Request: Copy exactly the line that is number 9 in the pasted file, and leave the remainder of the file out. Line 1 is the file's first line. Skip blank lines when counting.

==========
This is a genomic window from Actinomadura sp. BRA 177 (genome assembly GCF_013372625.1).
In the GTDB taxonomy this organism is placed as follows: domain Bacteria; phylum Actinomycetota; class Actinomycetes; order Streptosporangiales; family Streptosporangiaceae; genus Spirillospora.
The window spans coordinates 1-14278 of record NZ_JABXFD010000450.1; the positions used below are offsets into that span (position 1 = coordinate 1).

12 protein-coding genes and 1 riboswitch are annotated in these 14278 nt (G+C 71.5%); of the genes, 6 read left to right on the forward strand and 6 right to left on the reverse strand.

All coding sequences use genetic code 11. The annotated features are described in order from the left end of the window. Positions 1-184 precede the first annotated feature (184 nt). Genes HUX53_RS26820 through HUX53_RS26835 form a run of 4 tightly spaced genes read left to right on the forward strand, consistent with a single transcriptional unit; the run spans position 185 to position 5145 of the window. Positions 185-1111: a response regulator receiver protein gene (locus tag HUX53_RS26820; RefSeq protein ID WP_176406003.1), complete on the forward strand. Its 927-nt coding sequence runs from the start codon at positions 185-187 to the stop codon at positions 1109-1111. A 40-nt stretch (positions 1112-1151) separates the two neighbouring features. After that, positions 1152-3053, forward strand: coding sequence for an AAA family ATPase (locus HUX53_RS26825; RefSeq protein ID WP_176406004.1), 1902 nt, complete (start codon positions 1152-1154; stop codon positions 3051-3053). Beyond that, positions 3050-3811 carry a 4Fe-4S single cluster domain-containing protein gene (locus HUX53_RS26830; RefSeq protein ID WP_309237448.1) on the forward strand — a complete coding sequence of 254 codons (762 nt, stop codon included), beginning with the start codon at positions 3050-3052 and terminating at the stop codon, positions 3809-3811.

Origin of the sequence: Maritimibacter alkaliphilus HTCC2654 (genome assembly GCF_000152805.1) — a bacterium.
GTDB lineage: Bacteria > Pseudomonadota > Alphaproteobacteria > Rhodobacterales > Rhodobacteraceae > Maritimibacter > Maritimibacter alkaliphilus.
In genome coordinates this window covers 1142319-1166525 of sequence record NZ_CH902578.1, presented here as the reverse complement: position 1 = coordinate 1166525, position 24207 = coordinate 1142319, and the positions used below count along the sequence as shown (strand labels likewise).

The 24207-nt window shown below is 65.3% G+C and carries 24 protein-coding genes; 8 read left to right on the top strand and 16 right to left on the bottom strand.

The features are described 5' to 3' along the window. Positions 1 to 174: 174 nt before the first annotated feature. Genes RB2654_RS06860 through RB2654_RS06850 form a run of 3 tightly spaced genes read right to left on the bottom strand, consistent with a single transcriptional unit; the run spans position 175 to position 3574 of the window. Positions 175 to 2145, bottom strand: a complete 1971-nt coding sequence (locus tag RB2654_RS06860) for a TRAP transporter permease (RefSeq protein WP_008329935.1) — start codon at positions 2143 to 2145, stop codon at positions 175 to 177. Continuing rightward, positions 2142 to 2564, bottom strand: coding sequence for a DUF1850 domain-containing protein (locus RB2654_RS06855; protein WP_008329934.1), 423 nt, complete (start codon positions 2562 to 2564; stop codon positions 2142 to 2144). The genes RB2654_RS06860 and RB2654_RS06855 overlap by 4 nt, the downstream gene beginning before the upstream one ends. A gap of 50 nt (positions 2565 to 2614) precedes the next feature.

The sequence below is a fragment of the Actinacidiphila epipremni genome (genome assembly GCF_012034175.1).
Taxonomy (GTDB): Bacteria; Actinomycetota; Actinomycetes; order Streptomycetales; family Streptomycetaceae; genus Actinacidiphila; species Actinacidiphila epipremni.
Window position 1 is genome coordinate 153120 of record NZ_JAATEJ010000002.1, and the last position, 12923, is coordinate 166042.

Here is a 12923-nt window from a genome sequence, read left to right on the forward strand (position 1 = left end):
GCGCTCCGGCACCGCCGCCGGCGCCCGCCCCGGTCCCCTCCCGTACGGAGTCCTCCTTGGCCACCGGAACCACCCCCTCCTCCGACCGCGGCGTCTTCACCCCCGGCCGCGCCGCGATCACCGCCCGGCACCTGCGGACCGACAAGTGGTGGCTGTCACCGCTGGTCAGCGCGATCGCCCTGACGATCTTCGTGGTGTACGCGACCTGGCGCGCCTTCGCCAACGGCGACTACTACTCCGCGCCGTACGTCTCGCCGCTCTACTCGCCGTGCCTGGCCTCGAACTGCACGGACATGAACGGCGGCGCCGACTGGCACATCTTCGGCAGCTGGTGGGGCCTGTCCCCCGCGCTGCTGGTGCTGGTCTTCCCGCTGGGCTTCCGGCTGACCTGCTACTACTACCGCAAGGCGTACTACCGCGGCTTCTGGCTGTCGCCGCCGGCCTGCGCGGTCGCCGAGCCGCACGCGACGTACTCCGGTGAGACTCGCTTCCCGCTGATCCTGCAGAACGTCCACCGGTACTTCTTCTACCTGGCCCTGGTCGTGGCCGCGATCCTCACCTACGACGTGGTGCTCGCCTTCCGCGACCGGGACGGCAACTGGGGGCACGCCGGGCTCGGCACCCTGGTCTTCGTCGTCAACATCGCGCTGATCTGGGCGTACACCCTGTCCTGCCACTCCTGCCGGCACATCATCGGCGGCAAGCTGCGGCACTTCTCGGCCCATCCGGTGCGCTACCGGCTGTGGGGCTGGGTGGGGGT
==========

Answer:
The 24207-nt window shown below is 65.3% G+C and carries 24 protein-coding genes; 8 read left to right on the top strand and 16 right to left on the bottom strand.